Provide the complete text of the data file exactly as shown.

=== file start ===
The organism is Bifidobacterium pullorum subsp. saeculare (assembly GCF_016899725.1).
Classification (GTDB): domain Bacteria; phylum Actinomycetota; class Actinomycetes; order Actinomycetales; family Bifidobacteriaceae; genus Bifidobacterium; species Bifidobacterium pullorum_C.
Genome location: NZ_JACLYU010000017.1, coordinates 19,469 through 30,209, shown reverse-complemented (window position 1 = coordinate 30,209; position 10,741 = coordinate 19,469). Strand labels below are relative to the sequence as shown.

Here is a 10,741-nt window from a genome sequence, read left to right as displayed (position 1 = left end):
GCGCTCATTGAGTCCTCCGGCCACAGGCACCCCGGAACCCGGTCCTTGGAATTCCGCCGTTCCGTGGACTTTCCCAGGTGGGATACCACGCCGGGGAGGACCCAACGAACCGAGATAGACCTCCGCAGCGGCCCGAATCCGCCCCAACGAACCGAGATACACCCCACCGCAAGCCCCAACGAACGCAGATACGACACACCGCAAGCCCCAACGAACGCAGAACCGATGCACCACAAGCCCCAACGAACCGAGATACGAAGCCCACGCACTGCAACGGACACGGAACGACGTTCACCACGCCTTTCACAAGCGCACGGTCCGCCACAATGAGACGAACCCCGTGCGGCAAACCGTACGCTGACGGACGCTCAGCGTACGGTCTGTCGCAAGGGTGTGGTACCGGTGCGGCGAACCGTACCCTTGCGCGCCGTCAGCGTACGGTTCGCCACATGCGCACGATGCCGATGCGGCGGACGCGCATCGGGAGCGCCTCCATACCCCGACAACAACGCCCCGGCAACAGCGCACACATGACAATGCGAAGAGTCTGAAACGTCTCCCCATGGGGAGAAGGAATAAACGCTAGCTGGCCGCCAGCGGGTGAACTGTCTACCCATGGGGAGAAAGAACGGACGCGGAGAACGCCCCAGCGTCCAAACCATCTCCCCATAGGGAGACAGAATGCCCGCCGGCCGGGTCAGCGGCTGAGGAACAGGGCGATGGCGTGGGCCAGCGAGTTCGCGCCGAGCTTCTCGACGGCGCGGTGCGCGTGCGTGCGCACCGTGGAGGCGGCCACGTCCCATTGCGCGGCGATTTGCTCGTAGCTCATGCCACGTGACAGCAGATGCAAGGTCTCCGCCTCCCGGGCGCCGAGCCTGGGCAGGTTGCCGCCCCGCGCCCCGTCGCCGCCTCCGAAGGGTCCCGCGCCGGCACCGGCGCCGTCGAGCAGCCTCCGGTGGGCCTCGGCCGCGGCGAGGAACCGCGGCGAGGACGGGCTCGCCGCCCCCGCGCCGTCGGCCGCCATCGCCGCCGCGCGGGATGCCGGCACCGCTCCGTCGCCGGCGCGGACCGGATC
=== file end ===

The organism is Bifidobacterium pullorum subsp. saeculare (assembly GCF_016899725.1).
Classification (GTDB): domain Bacteria; phylum Actinomycetota; class Actinomycetes; order Actinomycetales; family Bifidobacteriaceae; genus Bifidobacterium; species Bifidobacterium pullorum_C.
Genome location: NZ_JACLYU010000017.1, coordinates 19,469 through 30,209, shown reverse-complemented (window position 1 = coordinate 30,209; position 10,741 = coordinate 19,469). Strand labels below are relative to the sequence as shown.

Here is a 10,741-nt window from a genome sequence, read left to right as displayed (position 1 = left end):
GCGCTCATTGAGTCCTCCGGCCACAGGCACCCCGGAACCCGGTCCTTGGAATTCCGCCGTTCCGTGGACTTTCCCAGGTGGGATACCACGCCGGGGAGGACCCAACGAACCGAGATAGACCTCCGCAGCGGCCCGAATCCGCCCCAACGAACCGAGATACACCCCACCGCAAGCCCCAACGAACGCAGATACGACACACCGCAAGCCCCAACGAACGCAGAACCGATGCACCACAAGCCCCAACGAACCGAGATACGAAGCCCACGCACTGCAACGGACACGGAACGACGTTCACCACGCCTTTCACAAGCGCACGGTCCGCCACAATGAGACGAACCCCGTGCGGCAAACCGTACGCTGACGGACGCTCAGCGTACGGTCTGTCGCAAGGGTGTGGTACCGGTGCGGCGAACCGTACCCTTGCGCGCCGTCAGCGTACGGTTCGCCACATGCGCACGATGCCGATGCGGCGGACGCGCATCGGGAGCGCCTCCATACCCCGACAACAACGCCCCGGCAACAGCGCACACATGACAATGCGAAGAGTCTGAAACGTCTCCCCATGGGGAGAAGGAATAAACGCTAGCTGGCCGCCAGCGGGTGAACTGTCTACCCATGGGGAGAAAGAACGGACGCGGAGAACGCCCCAGCGTCCAAACCATCTCCCCATAGGGAGACAGAATGCCCGCCGGCCGGGTCAGCGGCTGAGGAACAGGGCGATGGCGTGGGCCAGCGAGTTCGCGCCGAGCTTCTCGACGGCGCGGTGCGCGTGCGTGCGCACCGTGGAGGCGGCCACGTCCCATTGCGCGGCGATTTGCTCGTAGCTCATGCCACGTGACAGCAGATGCAAGGTCTCCGCCTCCCGGGCGCCGAGCCTGGGCAGGTTGCCGCCCCGCGCCCCGTCGCCGCCTCCGAAGGGTCCCGCGCCGGCACCGGCGCCGTCGAGCAGCCTCCGGTGGGCCTCGGCCGCGGCGAGGAACCGCGGCGAGGACGGGCTCGCCGCCCCCGCGCCGTCGGCCGCCATCGCCGCCGCGCGGGATGCCGGCACCGCTCCGTCGCCGGCGCGGACCGGATC